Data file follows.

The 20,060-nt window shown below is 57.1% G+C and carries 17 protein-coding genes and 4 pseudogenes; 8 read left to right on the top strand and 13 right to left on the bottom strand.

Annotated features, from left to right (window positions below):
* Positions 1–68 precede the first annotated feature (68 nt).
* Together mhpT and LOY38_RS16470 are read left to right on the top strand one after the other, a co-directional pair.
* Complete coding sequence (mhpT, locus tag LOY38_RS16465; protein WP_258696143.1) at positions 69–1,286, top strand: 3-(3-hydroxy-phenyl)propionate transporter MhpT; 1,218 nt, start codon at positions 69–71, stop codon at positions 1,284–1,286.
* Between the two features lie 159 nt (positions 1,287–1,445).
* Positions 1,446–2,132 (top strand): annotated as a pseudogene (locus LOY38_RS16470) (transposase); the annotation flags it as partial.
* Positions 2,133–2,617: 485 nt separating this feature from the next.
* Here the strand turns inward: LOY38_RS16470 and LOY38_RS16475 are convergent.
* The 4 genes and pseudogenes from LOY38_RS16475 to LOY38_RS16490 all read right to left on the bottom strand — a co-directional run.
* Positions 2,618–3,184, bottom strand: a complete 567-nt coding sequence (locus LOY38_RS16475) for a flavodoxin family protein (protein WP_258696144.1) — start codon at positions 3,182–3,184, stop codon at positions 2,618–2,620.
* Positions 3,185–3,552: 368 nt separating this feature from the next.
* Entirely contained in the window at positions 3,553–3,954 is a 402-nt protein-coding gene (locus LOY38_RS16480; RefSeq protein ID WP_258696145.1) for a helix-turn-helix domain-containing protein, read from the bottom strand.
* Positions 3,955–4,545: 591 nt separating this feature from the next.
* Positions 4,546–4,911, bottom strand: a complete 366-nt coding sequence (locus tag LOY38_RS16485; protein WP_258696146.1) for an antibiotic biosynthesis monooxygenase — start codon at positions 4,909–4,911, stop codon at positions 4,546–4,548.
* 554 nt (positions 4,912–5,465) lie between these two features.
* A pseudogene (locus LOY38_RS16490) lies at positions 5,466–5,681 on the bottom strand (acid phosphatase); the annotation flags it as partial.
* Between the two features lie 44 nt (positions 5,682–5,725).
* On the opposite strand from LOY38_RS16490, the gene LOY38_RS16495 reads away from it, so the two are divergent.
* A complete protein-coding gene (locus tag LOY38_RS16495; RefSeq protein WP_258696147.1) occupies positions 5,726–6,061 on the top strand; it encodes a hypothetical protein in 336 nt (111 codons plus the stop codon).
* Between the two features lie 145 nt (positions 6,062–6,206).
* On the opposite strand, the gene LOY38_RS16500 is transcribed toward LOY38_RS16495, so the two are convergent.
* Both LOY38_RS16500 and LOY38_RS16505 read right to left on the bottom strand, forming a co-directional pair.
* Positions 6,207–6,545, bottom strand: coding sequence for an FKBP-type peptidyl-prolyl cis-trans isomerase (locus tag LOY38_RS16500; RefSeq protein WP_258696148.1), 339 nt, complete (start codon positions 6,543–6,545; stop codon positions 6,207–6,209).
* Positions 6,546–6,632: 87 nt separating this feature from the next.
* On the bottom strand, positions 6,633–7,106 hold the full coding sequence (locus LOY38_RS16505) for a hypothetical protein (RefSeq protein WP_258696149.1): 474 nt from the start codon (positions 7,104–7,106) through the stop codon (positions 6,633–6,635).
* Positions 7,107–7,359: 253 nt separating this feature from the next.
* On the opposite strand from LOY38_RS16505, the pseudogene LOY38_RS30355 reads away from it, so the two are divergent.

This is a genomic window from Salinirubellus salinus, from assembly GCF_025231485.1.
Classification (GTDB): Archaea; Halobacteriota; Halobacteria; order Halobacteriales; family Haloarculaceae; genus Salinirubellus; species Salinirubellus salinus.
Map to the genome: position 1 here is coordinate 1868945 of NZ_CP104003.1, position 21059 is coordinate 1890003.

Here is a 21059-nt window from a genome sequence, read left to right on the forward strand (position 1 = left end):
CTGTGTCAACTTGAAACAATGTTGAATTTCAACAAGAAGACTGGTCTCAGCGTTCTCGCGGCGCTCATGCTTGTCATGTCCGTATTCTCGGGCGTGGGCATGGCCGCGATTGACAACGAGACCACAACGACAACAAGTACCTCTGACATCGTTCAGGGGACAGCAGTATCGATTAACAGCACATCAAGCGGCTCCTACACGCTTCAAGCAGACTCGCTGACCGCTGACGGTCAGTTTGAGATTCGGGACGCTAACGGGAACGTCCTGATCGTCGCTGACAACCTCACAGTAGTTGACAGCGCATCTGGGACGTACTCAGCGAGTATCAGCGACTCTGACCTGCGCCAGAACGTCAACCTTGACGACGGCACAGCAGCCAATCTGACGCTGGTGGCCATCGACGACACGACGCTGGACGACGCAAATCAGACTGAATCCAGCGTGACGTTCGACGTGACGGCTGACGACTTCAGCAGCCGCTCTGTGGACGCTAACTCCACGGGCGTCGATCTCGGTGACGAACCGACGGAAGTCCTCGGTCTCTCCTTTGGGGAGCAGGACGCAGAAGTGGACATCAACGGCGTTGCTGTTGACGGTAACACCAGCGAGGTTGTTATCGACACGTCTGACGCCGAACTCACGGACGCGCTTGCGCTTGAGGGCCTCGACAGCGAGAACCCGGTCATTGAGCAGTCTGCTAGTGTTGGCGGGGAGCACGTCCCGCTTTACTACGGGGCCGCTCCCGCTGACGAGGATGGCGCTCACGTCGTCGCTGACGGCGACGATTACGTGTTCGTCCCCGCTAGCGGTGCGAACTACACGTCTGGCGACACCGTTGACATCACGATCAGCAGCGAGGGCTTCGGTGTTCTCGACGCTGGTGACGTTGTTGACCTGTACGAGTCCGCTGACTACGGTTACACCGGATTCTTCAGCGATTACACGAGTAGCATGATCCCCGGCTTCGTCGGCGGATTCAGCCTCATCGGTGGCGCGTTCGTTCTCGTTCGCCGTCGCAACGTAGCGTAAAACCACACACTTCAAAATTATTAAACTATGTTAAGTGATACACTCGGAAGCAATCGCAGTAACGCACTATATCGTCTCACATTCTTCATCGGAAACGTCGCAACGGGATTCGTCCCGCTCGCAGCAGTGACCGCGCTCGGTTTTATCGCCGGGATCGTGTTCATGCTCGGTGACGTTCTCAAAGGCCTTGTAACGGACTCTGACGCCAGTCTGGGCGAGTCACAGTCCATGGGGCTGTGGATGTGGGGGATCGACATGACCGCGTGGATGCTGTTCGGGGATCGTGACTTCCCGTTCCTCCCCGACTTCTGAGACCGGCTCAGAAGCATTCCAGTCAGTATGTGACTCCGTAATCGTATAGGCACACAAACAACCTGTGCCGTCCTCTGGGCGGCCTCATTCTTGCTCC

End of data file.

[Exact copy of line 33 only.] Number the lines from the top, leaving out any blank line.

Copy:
CTGTGTCAACTTGAAACAATGTTGAATTTCAACAAGAAGACTGGTCTCAGCGTTCTCGCGGCGCTCATGCTTGTCATGTCCGTATTCTCGGGCGTGGGCATGGCCGCGATTGACAACGAGACCACAACGACAACAAGTACCTCTGACATCGTTCAGGGGACAGCAGTATCGATTAACAGCACATCAAGCGGCTCCTACACGCTTCAAGCAGACTCGCTGACCGCTGACGGTCAGTTTGAGATTCGGGACGCTAACGGGAACGTCCTGATCGTCGCTGACAACCTCACAGTAGTTGACAGCGCATCTGGGACGTACTCAGCGAGTATCAGCGACTCTGACCTGCGCCAGAACGTCAACCTTGACGACGGCACAGCAGCCAATCTGACGCTGGTGGCCATCGACGACACGACGCTGGACGACGCAAATCAGACTGAATCCAGCGTGACGTTCGACGTGACGGCTGACGACTTCAGCAGCCGCTCTGTGGACGCTAACTCCACGGGCGTCGATCTCGGTGACGAACCGACGGAAGTCCTCGGTCTCTCCTTTGGGGAGCAGGACGCAGAAGTGGACATCAACGGCGTTGCTGTTGACGGTAACACCAGCGAGGTTGTTATCGACACGTCTGACGCCGAACTCACGGACGCGCTTGCGCTTGAGGGCCTCGACAGCGAGAACCCGGTCATTGAGCAGTCTGCTAGTGTTGGCGGGGAGCACGTCCCGCTTTACTACGGGGCCGCTCCCGCTGACGAGGATGGCGCTCACGTCGTCGCTGACGGCGACGATTACGTGTTCGTCCCCGCTAGCGGTGCGAACTACACGTCTGGCGACACCGTTGACATCACGATCAGCAGCGAGGGCTTCGGTGTTCTCGACGCTGGTGACGTTGTTGACCTGTACGAGTCCGCTGACTACGGTTACACCGGATTCTTCAGCGATTACACGAGTAGCATGATCCCCGGCTTCGTCGGCGGATTCAGCCTCATCGGTGGCGCGTTCGTTCTCGTTCGCCGTCGCAACGTAGCGTAAAACCACACACTTCAAAATTATTAAACTATGTTAAGTGATACACTCGGAAGCAATCGCAGTAACGCACTATATCGTCTCACATTCTTCATCGGAAACGTCGCAACGGGATTCGTCCCGCTCGCAGCAGTGACCGCGCTCGGTTTTATCGCCGGGATCGTGTTCATGCTCGGTGACGTTCTCAAAGGCCTTGTAACGGACTCTGACGCCAGTCTGGGCGAGTCACAGTCCATGGGGCTGTGGATGTGGGGGATCGACATGACCGCGTGGATGCTGTTCGGGGATCGTGACTTCCCGTTCCTCCCCGACTTCTGAGACCGGCTCAGAAGCATTCCAGTCAGTATGTGACTCCGTAATCGTATAGGCACACAAACAACCTGTGCCGTCCTCTGGGCGGCCTCATTCTTGCTCC